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Peter vs. Paul . . . A Contrast In Style

Updated on June 29, 2020

“Follow me” . . .

It’s interesting to observe, compare and contrast the differences between Paul’s response to Jesus’ invitation to follow him (Acts 28:16-20, 30-31) and Peter’s in John’s Gospel (21:20-25), the Readings chosen for today.

In Paul, we find a man imprisoned for upwards of two years, a victim of the complex and multi-layered quagmire that is borne out of the differences in tbe long held beliefs of the Sanhedrin and the Pharisee. Yet he remained fixed on “receiving all who came to him” so as to fulfill his duty as God’s faithful prophet of the Gentiles.

With complete and total confidence in God’s love for both him and those he was called to teach, Paul valiantly forged ahead and “without hindrance he proclaimed the Kingdom of God
and taught about the Lord Jesus Christ.” It was, as he himself put it, on account of the hope of his native Israel that he was shackled by the very chains that constrained him.

In the case of Peter however, we find a man curiously pre-occupied with other thoughts. When he inquires about the fate of John, Jesus rebuffs him by asking in return “What if I want him to remain until I come? What concern is it of yours? You follow me.” Once again, Jesus reveals himself to be that which binds heaven and earth, divinity and humanity, and his response is without question a harbinger of eternal life. Whereas we can get bogged down in the mundane and insignificant details of life, as Peter did, Jesus always has his eyes fixed upon that which we are made for: Eternity.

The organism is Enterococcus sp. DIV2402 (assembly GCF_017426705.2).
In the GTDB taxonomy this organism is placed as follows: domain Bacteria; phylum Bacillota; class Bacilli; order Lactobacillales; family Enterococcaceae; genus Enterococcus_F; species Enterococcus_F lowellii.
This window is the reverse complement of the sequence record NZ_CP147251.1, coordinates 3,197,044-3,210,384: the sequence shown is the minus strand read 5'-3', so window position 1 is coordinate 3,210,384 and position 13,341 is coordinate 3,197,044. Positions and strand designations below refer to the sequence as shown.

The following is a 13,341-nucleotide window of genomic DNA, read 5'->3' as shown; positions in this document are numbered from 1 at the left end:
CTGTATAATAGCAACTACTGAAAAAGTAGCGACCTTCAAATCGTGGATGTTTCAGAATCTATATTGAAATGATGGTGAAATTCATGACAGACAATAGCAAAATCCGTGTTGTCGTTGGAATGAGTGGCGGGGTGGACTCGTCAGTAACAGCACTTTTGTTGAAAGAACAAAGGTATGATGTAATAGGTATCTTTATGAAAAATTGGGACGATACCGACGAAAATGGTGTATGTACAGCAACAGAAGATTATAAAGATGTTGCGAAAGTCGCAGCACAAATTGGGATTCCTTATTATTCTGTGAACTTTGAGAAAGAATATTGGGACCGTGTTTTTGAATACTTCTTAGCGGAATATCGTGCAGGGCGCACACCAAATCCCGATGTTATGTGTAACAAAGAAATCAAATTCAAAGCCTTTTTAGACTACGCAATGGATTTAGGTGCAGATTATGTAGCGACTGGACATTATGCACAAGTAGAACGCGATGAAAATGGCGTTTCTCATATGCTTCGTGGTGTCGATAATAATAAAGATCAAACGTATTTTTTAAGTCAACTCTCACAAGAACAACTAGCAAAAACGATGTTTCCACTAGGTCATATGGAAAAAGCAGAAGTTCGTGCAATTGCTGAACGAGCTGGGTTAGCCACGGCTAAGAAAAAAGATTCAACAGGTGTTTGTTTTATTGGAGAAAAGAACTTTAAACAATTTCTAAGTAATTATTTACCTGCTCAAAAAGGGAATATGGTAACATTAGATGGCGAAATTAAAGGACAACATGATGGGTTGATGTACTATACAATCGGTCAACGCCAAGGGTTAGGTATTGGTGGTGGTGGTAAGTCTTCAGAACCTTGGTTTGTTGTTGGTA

Jesus is the new Jerusalem, the fruit of the new covenant. and it is through the pouring forth of the Holy Spirit that we will come to know God the Son in a fuller and more meaningful and living way.

Will you follow him?

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    • Jason Capp profile image

      Jason Reid Capp 

      21 months ago from Myrtle Beach, SC USA

      The problem with Paul is that he taught a lot of things that weren't in the Jewish scriptures and weren't taught by Jesus directly. This is why there was a problem of people worshiping Paul himself, because he was so charismatic and engaging.

      Jesus left the building of the church in Peter's hands, but Paul not only overstepped boundaries, he inserted his own way instead of respectfully talking to Peter and discussing a more appropriate solution.

      Looking at Jesus, Peter, and Paul and how they connected and related to people is a very interesting study, but for me personally, Paul is a hard character to study. Just for some perspective, Paul's teachings are responsible for the majority of the modern Christian church's doctrine, and yet, we still claim the church as Christian (Of Christ) instead of the Paulian Church.

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